WHY ROOTS FEEDS MUSICIANS

ROOTS has been feeding musicians since we began in 2010 with the very first Fayetteville Roots Festival. We started the festival with a belief in treating musicians well and feeding them a nutritious meal. Our proposition was simple: take great care with musicians, show them respect, and feed them a wholesome meal created with love. We believe that great food on the plate (and in the belly) makes for great music on stage. We feel that so many of the amazing performances over the years have started with a meal, made with local ingredients, grown by local artists (farmers), prepared by artists (chefs). You don’t have to take our word for it though, the musicians talk about it from stage. We are proud of that.

When COVID 19 impacted our community, country, and world early in 2020, like so many others, we were forced to consider what life in a pandemic and economic crisis would look like. The impact on the music and culinary communities was stark and immediate. For Roots, concerts and community programs at the Roots HQ and in the community were cancelled and the possibility of hosting a festival in 2020 was dim. For us personally, as musical and culinary artists, we have experienced gig cancellations and restaurant closures. Our hearts broke as we saw the same things unfold throughout the music and culinary communities. Reflecting on where we started as an organization, our path forward was clear: feed musicians. Through the Roots Meals for the Music Community Program, we compile and distribute weekly meals/care packages for curbside pick-up from the Roots HQ. It is our attempt to treat musicians with respect and nourishment.

We continue to see need in our music community and have tracked a growing number of musicians coming through each week. As we head into the coming months we are paying close attention to the delicate situation in the music community: the additional $600 weekly unemployment support from the federal government is expiring, musicians will begin to rely more on their savings, venues are still closed and restaurants that may have hosted live music in the past are operating at reduced capacity (many not reinstating the live music), and Northwest Arkansas is facing record numbers of COVID 19 infections. It is our fear that live music may be the last to fully reopen and recover. We value the important musician voices in our community. Musicians are truth-tellers. They offer a voice through song that serves as a mirror for reflection and positive social change. We must nurture their voices during this time of need.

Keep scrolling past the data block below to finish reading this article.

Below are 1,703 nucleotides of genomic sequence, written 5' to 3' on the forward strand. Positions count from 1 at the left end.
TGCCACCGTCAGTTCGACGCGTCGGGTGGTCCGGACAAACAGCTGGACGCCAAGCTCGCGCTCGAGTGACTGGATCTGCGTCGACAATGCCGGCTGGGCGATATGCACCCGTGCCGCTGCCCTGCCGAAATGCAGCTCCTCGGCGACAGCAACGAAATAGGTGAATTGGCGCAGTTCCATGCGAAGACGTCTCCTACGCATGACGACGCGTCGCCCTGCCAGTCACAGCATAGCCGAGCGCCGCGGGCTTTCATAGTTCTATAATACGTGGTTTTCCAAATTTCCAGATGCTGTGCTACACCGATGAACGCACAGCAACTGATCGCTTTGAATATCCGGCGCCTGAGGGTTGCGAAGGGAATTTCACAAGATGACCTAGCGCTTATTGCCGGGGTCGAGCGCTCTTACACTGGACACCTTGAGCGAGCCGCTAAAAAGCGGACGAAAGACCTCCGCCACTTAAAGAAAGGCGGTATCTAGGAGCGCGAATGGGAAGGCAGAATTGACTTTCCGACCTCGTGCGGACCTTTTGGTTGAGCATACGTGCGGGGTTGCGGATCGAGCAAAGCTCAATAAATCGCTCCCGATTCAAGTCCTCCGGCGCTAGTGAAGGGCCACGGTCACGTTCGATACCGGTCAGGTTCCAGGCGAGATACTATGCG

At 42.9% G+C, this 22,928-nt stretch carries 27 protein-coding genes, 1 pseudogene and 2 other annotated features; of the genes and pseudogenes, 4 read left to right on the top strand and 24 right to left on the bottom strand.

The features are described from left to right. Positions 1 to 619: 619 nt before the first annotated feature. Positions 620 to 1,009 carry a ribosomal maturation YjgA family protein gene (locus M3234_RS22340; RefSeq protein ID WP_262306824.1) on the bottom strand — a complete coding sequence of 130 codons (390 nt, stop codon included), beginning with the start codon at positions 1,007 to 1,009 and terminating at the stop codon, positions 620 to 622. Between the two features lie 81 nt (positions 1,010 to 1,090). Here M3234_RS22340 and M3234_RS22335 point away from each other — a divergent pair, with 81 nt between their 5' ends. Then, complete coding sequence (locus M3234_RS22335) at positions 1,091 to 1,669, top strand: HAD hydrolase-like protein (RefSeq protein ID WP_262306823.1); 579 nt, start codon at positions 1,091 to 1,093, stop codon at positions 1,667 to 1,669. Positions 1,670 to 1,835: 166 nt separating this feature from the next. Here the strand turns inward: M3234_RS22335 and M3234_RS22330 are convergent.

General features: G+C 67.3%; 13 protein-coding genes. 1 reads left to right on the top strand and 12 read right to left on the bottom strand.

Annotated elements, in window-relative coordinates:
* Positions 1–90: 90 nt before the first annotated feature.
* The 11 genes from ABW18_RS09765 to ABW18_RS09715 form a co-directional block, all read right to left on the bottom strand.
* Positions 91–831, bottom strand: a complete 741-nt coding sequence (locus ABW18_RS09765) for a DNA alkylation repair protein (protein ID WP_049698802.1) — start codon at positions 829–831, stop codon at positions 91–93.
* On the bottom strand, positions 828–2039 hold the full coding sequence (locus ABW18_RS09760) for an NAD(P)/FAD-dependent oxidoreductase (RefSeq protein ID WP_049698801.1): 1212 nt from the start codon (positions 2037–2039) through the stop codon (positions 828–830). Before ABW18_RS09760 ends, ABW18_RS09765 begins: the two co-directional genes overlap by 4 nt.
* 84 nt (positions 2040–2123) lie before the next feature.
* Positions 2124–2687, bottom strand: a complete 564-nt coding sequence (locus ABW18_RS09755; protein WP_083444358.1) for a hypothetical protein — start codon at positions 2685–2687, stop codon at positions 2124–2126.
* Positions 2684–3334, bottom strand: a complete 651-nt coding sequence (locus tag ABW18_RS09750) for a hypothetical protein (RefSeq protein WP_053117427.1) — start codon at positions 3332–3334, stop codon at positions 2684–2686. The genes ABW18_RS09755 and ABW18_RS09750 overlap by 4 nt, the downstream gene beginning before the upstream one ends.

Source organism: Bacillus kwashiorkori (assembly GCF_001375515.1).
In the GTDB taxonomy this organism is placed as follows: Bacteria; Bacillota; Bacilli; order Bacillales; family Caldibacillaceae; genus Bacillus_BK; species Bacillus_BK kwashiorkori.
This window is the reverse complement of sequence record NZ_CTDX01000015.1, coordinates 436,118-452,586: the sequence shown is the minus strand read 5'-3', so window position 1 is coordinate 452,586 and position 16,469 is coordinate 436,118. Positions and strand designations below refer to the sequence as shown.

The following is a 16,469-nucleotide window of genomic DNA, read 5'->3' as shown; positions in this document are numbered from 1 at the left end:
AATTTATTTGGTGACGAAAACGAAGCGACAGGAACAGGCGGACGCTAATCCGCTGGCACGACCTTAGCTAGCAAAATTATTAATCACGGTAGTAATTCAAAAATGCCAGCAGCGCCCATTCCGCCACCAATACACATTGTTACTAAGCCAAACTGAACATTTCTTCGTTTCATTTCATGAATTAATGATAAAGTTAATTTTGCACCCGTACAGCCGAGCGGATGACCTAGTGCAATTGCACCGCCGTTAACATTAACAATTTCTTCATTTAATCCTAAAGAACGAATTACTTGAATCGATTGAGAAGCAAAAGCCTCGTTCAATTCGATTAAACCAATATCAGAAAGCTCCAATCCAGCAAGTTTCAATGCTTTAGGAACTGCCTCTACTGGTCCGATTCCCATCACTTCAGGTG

-Bryan Hembree
Co-Founder, Fayetteville Roots & Musician

IMPACT
With the support of donations and grants from the music, business, culinary, and non-profit community as well as the generosity of individual donors, we are proud to have provided meals/care packages to over 100 unique musician households in Northwest Arkansas over the first 18 weeks of the program (as of August 1st).  In total Roots has distributed over 8500 servings via 684 meals care packages. One a weekly basis, each care package representing approximately $60 that a musician doesn’t have to spend on groceries, stretching their savings during this uncertain time. On a collective basis, Roots has provided the equivalent of $42,510 in meals support

DONATE HERE: https://therootsstore.square.site
or Venmo: @fayettevillerootsfestival
or PayPal: PayPal.me/fayettevilleroots
or Email us:  thecrew@therootsfest.org

MAVIS STAPLES
A Roots Fest moment that sticks out for us was in 2019, when music legend and pioneer Mavis Staples returned to Roots for a second year in a row and specifically asked to have a sit-down meal at the Roots HQ for her and the band before the show.

Mavis’ backup singer, and lead singer of San Diego based band, Malachi Henry & The Lights, Ben Hernandez shared a photo and a few words about the experience:
Family Dinner w/ some amazing friends and musicians. This was a nice quiet evening before we took the stage with @mavisstaples at the @fayettevilleroots last weekend. We passed the time talking about things outside of the job and off the stage. We talked about family and loved ones, food, art, and old times. Mavis talked about new singers whose music she follows and laughed about funny memories she had of Pops. I felt very lifted after this dinner, which for me, translated into a strong voice and a lot of freedom on stage that night. Singing brings me a lot of joy and so do these folks. Thank y’all! #joy #singing #mavisstaples #mavisstaplestour #familydinner #grateful #fayettevillerootsfestival”

 

 

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